Jessica Hilary Arbour

Jessica Hilary Arbour
Middle Tennessee State University | MTSU

Doctor of Philosophy

About

26
Publications
9,813
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586
Citations
Additional affiliations
January 2016 - present
University of Washington Seattle
Position
  • PostDoc Position
September 2009 - April 2015
University of Toronto
Position
  • PhD Student

Publications

Publications (26)
Article
Despite the widespread notion that animal-mediated seed dispersal led to the evolution of fruit traits that attract mutualistic frugivores, the dispersal syndrome hypothesis remains controversial, particularly for complex traits such as fruit scent. Here, we test this hypothesis in a community of mutualistic, ecologically important neotropical bats...
Article
Full-text available
Background Morphological evolution may be impacted by both intrinsic (developmental, constructional, physiological) and extrinsic (ecological opportunity and release) factors, but can intrinsic factors be altered by adaptive evolution and, if so, do they constrain or facilitate the subsequent diversification of biological form? Bats underwent deep...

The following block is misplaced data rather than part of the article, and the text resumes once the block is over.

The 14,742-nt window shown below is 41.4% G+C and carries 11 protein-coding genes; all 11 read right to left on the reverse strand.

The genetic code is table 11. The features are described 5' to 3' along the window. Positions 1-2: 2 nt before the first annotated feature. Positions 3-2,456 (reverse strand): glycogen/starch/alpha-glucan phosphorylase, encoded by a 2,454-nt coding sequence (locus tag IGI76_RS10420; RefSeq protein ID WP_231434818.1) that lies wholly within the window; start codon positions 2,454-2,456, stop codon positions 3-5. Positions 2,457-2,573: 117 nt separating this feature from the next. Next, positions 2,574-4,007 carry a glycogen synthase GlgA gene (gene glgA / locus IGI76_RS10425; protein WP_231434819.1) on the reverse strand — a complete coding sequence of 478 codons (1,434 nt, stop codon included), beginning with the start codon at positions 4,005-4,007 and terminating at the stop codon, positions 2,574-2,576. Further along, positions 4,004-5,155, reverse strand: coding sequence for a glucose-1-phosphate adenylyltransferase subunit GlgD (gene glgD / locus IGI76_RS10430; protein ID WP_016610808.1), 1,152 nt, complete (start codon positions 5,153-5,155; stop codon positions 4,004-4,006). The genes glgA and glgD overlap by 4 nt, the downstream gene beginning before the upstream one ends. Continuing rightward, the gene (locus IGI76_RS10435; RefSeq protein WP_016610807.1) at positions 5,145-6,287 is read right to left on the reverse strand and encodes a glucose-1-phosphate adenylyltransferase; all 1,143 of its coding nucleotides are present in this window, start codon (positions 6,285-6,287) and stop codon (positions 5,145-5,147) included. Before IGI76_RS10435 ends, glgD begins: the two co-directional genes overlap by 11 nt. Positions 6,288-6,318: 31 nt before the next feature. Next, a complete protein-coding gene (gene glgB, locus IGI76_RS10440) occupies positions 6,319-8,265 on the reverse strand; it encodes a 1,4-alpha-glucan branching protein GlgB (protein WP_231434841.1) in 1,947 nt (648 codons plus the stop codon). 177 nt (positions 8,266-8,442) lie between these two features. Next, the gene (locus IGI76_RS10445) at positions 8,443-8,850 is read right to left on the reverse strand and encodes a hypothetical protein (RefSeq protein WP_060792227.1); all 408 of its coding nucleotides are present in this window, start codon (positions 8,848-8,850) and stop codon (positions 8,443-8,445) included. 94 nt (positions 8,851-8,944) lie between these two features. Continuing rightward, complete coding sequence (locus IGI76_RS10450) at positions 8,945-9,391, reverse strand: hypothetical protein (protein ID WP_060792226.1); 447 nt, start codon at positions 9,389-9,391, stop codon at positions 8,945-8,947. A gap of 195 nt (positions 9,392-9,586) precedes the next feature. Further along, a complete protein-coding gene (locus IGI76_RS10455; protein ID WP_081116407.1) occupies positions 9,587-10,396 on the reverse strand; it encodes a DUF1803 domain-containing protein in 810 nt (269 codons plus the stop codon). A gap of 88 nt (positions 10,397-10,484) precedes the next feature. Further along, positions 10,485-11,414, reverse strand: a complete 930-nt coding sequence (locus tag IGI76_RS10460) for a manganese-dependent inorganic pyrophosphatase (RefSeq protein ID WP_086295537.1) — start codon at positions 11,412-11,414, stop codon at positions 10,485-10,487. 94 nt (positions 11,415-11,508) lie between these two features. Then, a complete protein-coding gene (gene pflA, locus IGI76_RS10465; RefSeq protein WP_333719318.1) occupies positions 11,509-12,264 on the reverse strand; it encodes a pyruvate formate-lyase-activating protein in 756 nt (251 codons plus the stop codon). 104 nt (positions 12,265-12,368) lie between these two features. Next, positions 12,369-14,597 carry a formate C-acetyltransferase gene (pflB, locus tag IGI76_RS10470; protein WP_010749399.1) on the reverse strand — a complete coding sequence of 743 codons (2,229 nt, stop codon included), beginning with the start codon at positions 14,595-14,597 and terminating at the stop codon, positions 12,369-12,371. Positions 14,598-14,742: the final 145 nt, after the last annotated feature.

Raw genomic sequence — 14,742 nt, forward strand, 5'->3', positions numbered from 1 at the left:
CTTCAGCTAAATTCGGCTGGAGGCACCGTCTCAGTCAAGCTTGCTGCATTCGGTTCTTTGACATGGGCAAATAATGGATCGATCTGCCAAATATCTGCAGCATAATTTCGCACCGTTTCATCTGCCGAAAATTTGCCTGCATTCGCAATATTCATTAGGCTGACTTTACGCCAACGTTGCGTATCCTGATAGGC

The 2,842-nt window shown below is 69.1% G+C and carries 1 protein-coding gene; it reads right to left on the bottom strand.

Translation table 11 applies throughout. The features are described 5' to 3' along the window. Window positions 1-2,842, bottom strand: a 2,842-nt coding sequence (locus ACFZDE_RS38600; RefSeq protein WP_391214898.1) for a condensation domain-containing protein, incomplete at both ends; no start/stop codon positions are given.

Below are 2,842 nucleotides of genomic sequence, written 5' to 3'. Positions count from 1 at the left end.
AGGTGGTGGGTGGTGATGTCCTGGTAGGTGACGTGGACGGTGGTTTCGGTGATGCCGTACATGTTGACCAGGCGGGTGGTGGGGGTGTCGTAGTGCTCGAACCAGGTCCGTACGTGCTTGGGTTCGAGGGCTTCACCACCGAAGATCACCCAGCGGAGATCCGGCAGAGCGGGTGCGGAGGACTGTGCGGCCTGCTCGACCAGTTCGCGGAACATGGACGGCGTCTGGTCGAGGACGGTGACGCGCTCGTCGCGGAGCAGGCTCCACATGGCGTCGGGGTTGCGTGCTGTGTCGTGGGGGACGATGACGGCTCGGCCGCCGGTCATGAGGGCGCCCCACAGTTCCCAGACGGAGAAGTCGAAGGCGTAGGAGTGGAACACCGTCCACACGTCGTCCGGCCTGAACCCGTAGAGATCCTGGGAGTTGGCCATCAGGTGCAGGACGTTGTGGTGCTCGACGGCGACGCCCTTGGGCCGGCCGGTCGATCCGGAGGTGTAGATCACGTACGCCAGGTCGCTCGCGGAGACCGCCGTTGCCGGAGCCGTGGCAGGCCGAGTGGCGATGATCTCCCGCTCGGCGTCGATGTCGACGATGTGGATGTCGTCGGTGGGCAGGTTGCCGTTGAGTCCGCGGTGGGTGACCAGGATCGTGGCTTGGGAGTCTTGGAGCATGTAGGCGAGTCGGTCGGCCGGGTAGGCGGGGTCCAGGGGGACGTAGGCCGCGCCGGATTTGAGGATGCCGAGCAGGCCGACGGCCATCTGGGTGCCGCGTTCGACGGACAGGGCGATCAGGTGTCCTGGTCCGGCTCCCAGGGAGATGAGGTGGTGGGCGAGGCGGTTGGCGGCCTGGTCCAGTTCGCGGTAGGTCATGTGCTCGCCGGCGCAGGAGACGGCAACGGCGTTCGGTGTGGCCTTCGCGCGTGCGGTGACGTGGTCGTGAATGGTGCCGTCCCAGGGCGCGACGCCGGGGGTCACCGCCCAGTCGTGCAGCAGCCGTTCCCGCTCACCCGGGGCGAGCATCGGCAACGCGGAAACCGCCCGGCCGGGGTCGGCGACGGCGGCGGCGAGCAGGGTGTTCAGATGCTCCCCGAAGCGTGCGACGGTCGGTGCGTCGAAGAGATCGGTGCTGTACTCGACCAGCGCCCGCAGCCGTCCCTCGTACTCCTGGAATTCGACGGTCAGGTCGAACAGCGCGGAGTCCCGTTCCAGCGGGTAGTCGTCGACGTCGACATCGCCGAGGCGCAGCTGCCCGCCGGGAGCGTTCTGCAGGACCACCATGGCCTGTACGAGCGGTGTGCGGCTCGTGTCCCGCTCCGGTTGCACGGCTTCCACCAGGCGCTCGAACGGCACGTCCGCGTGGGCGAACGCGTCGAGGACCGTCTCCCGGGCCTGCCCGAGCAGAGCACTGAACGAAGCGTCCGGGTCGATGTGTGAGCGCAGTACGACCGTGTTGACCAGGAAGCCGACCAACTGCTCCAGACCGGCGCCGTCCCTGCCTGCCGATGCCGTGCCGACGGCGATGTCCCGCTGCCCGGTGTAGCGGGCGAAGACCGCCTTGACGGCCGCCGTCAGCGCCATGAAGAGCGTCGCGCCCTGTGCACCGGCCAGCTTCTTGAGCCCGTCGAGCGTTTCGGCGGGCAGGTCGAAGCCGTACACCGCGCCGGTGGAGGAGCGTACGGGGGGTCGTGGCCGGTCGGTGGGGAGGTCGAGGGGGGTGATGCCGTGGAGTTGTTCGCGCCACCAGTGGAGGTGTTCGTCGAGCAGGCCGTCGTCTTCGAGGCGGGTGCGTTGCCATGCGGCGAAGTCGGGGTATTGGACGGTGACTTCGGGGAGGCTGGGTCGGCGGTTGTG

Article
During adaptive radiation, diversification within clades is limited by adaptation to the available ecological niches, and this may drive patterns of both trait and species diversity. However, adaptation to disparate niches may result in varied impacts on the timing, pattern and rate of morphological evolution. In this study, we examined the relatio...
Article
Novel morphological traits pose interesting evolutionary paradoxes when they become widespread in a lineage while being deleterious in others. Cleft palate is a rare congenital condition in mammals in which the incisor-bearing premaxilla bones of the upper jaw develop abnormally. However, ∼50% of bat species have natural, non-pathological cleft pal...
Article
Neomorphic, membrane‐associated skeletal rods are found in disparate vertebrate lineages, but their evolution is poorly understood. Here we show that one of these elements—the calcar of bats (Chiroptera)—is a skeletal novelty that has anatomically diversified. Comparisons of evolutionary models of calcar length and corresponding disparity‐through‐t...